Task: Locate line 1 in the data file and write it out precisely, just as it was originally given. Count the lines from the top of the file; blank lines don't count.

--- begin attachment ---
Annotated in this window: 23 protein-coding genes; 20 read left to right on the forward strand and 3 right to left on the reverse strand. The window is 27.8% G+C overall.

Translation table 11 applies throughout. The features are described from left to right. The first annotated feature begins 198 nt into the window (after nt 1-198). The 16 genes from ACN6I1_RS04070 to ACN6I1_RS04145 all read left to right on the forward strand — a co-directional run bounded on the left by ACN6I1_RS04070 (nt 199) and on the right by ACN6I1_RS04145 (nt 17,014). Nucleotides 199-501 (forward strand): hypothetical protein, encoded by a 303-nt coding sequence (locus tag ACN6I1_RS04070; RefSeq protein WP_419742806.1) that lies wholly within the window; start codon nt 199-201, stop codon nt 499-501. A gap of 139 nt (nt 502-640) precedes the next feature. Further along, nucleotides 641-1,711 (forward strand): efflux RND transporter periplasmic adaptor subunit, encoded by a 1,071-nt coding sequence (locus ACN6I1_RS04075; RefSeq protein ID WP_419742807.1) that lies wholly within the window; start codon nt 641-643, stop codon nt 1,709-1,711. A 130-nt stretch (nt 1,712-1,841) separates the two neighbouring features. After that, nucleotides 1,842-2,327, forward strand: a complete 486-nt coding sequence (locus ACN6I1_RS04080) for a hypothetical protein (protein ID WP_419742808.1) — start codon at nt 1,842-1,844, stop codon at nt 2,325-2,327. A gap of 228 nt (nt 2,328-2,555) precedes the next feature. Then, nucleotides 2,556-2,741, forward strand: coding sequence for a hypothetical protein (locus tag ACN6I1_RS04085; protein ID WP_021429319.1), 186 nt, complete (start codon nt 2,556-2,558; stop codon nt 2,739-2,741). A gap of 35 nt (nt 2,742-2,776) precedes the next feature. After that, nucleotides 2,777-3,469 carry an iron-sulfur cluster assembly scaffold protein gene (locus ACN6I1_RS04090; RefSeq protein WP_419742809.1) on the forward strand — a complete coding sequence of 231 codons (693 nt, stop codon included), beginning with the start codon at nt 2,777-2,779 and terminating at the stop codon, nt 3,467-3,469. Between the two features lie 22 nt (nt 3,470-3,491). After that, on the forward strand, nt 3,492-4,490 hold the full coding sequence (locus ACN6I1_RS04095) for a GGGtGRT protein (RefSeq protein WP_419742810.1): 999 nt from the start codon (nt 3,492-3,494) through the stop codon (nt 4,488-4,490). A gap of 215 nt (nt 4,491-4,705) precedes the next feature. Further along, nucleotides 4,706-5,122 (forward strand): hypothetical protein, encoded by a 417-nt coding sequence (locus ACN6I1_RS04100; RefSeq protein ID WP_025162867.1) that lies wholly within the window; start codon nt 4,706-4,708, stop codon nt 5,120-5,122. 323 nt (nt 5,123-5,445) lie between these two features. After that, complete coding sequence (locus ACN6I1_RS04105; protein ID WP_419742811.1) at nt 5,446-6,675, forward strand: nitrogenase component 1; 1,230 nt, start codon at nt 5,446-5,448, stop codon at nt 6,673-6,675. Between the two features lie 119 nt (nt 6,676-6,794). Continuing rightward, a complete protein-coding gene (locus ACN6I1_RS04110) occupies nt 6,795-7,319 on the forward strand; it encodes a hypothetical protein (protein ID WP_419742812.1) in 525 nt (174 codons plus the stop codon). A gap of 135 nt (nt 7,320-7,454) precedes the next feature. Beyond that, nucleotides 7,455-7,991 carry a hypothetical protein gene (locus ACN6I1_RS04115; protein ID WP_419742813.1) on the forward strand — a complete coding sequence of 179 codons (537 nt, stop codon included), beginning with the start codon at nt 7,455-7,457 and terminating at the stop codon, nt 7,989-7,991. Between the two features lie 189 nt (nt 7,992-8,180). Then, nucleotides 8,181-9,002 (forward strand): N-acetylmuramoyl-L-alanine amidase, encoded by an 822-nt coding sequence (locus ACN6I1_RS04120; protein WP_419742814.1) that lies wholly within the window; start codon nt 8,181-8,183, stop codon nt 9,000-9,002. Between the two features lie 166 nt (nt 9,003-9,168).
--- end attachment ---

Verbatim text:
Annotated in this window: 23 protein-coding genes; 20 read left to right on the forward strand and 3 right to left on the reverse strand. The window is 27.8% G+C overall.